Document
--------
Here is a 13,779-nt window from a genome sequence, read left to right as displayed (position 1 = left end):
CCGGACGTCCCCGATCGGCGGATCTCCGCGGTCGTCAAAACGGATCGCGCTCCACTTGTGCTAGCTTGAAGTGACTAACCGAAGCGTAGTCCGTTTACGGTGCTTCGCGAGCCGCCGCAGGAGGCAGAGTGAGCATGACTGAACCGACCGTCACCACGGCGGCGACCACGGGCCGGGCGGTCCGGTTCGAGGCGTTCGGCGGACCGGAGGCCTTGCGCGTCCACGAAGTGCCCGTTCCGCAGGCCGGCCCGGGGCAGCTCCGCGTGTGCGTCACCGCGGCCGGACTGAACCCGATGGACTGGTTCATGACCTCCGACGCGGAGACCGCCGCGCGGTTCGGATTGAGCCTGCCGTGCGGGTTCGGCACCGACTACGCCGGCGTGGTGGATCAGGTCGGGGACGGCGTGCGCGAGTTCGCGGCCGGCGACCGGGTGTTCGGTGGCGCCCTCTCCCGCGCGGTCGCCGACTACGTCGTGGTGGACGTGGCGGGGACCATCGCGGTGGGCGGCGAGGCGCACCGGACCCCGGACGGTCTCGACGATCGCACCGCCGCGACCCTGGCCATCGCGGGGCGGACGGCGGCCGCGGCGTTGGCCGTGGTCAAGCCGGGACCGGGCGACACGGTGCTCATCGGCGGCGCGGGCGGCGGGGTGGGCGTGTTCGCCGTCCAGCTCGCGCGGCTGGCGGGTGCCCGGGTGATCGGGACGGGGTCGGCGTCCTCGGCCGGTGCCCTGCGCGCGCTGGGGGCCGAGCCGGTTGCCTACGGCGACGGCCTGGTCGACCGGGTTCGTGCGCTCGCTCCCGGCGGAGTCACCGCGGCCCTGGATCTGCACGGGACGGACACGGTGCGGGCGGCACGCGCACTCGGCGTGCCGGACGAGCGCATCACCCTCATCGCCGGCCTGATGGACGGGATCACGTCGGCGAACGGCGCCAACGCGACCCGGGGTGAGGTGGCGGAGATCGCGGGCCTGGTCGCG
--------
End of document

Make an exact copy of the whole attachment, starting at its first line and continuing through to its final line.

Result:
Here is a 13,779-nt window from a genome sequence, read left to right as displayed (position 1 = left end):
CCGGACGTCCCCGATCGGCGGATCTCCGCGGTCGTCAAAACGGATCGCGCTCCACTTGTGCTAGCTTGAAGTGACTAACCGAAGCGTAGTCCGTTTACGGTGCTTCGCGAGCCGCCGCAGGAGGCAGAGTGAGCATGACTGAACCGACCGTCACCACGGCGGCGACCACGGGCCGGGCGGTCCGGTTCGAGGCGTTCGGCGGACCGGAGGCCTTGCGCGTCCACGAAGTGCCCGTTCCGCAGGCCGGCCCGGGGCAGCTCCGCGTGTGCGTCACCGCGGCCGGACTGAACCCGATGGACTGGTTCATGACCTCCGACGCGGAGACCGCCGCGCGGTTCGGATTGAGCCTGCCGTGCGGGTTCGGCACCGACTACGCCGGCGTGGTGGATCAGGTCGGGGACGGCGTGCGCGAGTTCGCGGCCGGCGACCGGGTGTTCGGTGGCGCCCTCTCCCGCGCGGTCGCCGACTACGTCGTGGTGGACGTGGCGGGGACCATCGCGGTGGGCGGCGAGGCGCACCGGACCCCGGACGGTCTCGACGATCGCACCGCCGCGACCCTGGCCATCGCGGGGCGGACGGCGGCCGCGGCGTTGGCCGTGGTCAAGCCGGGACCGGGCGACACGGTGCTCATCGGCGGCGCGGGCGGCGGGGTGGGCGTGTTCGCCGTCCAGCTCGCGCGGCTGGCGGGTGCCCGGGTGATCGGGACGGGGTCGGCGTCCTCGGCCGGTGCCCTGCGCGCGCTGGGGGCCGAGCCGGTTGCCTACGGCGACGGCCTGGTCGACCGGGTTCGTGCGCTCGCTCCCGGCGGAGTCACCGCGGCCCTGGATCTGCACGGGACGGACACGGTGCGGGCGGCACGCGCACTCGGCGTGCCGGACGAGCGCATCACCCTCATCGCCGGCCTGATGGACGGGATCACGTCGGCGAACGGCGCCAACGCGACCCGGGGTGAGGTGGCGGAGATCGCGGGCCTGGTCGCG